nnedi3_rpow2(cshift="Spline64ResizeMT", rfactor=2, fwidth=1920, fheight=1080, nsize=4, nns=4, qual=1, etype=0, pscrn=2, threads=0, csresize=true, mpeg2=true, threads_rs=0, logicalCores_rs=true, MaxPhysCore_rs=true, SetAffinity_rs=false)

#From 16bit planar to 16bit interleaved
ConvertToDoubleWidth()

#Matrix Conversion from BT601 to BT709 with 16bit interleaved precision
Matrix(from=601, to=709, rg=1.0, gg=1.0, bg=1.0, a=16, b=235, ao=16, bo=235, bitdepth=16)

#From 16bit interleaved to 16bit planar
ConvertFromDoubleWidth()

#Dithering from 16bit planar to 8bit planar with the Floyd-Steinberg error diffusion
ConvertBits(bits=8, dither=1)

#Limiter TV Range 0.0 - 0.7V
Limiter(min_luma=16, max_luma=235, min_chroma=16, max_chroma=240)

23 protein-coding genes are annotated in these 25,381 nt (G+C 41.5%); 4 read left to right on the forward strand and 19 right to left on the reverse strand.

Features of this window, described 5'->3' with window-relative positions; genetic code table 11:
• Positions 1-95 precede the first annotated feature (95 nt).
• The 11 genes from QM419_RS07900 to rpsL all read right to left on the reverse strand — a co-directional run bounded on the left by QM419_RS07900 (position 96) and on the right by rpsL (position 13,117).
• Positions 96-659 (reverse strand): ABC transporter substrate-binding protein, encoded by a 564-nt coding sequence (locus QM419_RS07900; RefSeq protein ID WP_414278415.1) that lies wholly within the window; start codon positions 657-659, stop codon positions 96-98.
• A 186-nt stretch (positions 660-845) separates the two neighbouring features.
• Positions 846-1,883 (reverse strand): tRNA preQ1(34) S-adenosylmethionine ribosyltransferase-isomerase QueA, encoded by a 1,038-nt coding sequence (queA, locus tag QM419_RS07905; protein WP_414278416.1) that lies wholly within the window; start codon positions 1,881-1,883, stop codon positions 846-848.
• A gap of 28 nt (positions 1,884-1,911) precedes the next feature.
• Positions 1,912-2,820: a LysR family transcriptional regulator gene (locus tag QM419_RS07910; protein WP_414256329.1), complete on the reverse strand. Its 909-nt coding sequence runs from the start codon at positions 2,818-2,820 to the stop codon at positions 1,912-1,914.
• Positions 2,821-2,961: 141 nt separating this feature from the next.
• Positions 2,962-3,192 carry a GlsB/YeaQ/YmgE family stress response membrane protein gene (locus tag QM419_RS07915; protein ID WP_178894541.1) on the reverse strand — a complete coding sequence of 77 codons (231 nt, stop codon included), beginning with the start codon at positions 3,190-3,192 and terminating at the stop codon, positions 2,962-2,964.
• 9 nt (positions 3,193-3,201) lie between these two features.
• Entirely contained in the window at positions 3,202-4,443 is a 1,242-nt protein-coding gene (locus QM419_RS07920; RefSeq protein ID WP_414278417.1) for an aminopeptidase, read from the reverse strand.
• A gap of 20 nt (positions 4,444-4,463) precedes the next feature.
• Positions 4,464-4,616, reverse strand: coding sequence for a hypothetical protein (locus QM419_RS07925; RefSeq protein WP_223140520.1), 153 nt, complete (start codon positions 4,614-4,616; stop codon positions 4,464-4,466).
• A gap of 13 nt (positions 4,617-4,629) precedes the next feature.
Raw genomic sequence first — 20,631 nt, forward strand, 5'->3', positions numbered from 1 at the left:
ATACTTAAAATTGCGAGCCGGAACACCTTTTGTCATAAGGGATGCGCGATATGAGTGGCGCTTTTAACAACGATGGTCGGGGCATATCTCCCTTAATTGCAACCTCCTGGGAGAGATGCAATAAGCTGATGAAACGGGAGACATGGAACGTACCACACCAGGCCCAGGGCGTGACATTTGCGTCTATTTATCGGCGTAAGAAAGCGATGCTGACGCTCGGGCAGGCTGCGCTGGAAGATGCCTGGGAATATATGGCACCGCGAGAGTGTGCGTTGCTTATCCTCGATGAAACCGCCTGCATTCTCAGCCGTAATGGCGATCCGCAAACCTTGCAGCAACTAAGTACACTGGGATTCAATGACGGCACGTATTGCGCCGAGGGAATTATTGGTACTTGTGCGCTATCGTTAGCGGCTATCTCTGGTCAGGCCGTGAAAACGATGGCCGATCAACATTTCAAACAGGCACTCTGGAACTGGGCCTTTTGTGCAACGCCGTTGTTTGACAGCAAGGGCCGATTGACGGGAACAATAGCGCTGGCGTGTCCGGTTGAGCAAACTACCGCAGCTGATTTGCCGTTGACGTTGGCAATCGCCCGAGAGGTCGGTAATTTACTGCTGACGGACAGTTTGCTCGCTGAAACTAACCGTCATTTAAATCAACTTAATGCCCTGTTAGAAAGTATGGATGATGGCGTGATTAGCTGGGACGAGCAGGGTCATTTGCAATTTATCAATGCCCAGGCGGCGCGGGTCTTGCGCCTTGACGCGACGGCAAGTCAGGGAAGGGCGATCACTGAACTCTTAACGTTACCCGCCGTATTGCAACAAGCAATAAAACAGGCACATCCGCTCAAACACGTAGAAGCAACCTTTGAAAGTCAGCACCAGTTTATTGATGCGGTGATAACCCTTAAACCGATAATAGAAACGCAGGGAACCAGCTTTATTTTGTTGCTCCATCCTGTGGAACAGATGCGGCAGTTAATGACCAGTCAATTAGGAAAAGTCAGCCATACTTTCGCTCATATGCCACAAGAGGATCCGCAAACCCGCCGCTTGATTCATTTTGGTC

#Loudness Correction
Normalize(0.22, show=false)

#Re-Interlace to 25i TFF PAL
assumeTFF()
separatefields()
selectevery(4,0,3)
weave()

Or perhaps I should use the script made by Fred Van der Putte or are they ok only for Super8? You know, I hate to ask you this and I hate not to be able to provide a sample, but, you know, there are so many different contents that focusing on one single content would be pointless and would do more harm than good. So the question is: what would you do if your boss asks you to setup something for an automatic remastering of several different archive tapes from the 80s and 90s?

Last edited by FranceBB; 17th July 2020 at 11:57.
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Old 17th July 2020, 10:14   #2  |  Link
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Can you get yourself the transform-PAL-decoder?
It should completely suppress rainbowing.

To my knowledge the ld-decode project has it implemented in its software.
And the BBC runs it on custom hardware.
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Old 17th July 2020, 10:34   #3  |  Link